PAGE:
While the exhibition mode provides an ample amount of entertainment, even in single player, the AI of your opponents isn't particularly great and never really troubling. There's no real difficulty and when you push up the difficulty level, it just leads to frustration as every one of your attacks is constantly reversed meaning you'll quickly quit. But luckily, there is a story mode to play through, and here you're put in control of wrestler Suicide who disobeys the orders of the chairman of the show and gets beaten up and ditched in Tijuana. From here on out, you have to slowly but surely progress through exhibition matches to make your way back into the TNA fold and eventually going on to the main event match up for a title shot. It's not a particularly exciting plotline and the mode is made even worse by the omissions. On the other console versions, after your surgery in Tijuana, you get to create the wrestler who you'll be using the climb the ranks but on the Wii, no such luck as you're given a stock wrestler boasting similarities to the real Suicide. And again, the story mode quickly leads to frustration as the AI, both for your opponents and your tag partners, isn't up to scratch and you'll find yourself screaming at the TV because of their uselessness. Yet, if you want to unlock the entire roster, comprising of 25 male wrestlers from Kurt Angle to Sting to Scott Steiner, and arena list, you'll have to play through the story.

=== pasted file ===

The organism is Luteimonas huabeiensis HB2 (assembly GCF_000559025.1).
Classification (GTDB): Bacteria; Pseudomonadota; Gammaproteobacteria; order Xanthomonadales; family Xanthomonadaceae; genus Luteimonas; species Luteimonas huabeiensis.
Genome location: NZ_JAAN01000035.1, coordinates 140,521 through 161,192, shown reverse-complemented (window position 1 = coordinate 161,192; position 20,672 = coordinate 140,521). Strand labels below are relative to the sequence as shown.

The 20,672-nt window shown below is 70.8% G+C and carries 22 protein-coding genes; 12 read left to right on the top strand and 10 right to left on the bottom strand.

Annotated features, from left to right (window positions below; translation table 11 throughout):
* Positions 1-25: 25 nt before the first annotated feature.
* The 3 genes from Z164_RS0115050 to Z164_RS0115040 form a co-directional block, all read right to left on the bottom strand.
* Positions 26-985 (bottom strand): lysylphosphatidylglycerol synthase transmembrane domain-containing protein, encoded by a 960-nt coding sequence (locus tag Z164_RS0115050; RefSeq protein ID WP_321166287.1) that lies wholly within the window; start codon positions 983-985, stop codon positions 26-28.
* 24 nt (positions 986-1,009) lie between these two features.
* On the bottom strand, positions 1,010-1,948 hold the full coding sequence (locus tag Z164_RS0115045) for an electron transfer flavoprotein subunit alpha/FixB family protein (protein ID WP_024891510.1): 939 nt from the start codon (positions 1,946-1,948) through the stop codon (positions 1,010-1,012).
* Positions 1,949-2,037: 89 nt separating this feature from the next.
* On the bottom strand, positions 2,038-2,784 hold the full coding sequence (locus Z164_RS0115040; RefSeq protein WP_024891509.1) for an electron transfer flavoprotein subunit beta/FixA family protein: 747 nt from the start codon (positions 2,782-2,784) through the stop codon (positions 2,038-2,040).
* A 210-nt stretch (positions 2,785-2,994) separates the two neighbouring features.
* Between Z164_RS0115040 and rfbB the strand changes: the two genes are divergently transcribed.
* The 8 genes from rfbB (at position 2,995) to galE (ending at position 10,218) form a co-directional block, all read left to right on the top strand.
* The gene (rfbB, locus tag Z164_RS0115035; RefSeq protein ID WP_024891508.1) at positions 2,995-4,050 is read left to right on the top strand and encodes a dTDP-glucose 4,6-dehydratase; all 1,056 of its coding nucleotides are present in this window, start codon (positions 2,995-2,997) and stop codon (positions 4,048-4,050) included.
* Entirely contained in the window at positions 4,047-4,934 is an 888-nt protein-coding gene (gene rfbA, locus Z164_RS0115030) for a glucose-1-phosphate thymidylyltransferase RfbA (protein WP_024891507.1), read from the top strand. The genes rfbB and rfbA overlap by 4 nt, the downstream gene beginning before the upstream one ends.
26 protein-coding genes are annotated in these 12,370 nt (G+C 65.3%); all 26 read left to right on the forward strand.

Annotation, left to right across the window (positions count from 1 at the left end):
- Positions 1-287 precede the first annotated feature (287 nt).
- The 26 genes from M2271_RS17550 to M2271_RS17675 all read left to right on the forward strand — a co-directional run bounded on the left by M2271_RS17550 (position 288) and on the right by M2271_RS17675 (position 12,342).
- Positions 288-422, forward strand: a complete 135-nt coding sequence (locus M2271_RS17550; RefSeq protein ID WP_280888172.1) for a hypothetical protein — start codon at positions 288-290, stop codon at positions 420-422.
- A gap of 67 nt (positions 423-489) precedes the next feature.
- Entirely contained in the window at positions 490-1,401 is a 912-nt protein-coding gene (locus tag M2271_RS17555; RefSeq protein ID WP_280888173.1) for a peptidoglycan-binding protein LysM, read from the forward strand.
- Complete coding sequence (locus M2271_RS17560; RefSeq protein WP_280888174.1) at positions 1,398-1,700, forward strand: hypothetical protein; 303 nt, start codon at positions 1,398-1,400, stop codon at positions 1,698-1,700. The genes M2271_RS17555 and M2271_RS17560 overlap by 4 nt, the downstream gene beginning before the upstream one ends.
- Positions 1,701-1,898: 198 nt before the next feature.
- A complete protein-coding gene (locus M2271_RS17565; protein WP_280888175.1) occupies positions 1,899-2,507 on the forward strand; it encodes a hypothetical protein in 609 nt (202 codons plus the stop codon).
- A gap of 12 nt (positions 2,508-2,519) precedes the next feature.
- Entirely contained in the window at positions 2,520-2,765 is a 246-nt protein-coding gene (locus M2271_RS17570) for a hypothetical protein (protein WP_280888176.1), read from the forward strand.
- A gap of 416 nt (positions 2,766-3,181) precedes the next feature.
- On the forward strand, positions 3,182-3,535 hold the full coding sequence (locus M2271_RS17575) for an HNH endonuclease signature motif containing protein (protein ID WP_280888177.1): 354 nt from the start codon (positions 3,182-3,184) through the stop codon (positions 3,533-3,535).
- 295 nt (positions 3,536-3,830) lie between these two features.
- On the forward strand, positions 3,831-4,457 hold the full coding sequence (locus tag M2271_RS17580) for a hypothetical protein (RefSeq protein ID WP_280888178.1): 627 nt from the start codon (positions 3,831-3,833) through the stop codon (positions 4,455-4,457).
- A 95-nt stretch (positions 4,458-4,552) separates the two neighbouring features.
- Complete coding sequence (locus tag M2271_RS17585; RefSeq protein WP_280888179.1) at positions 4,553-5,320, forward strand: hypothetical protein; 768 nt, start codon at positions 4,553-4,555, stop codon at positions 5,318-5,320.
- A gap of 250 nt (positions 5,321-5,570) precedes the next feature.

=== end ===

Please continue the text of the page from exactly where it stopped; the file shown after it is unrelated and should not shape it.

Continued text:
Besides these two modes, there's little else to play through. There is a TNA extras mode where you can watch training videos presented by the wrestlers on how to play out aspects of the game but the move sets for the characters is so limited and shared across all, that you really won't need any training to specialise and get used to certain wrestlers.


Wrestling games aren't ideal to be played with the Wii-mote and Nunchuk, especially when motions are involved. Yet Midway has included it here and it doesn't work well. Attack placement on the face buttons seems contrived and out of place, making you stretch all over the controls just to hit the buttons. Due to the simple nature of the action, the controls should have reflected that and in some ways it does with your main attacks taking place courtesy of the Wii-motes A and B buttons, used for punching and kicking respectively. Yet, grabs have to be pulled off using a swing of the controller and it feels unnatural and unresponsive. The D-pad also gets pulled into the fray as you have to use it to counter, block and even pin your opponent down for the count and the whole experience would have been a complete put off if it wasn't for the fact that you can use the classic controller, which is so much easier to play with and I recommend over the other set up, but it just seems strange that the basic controls for the Wii-mote and Nunchuk combo are so out and just shows how rushed Midway were in getting the game out.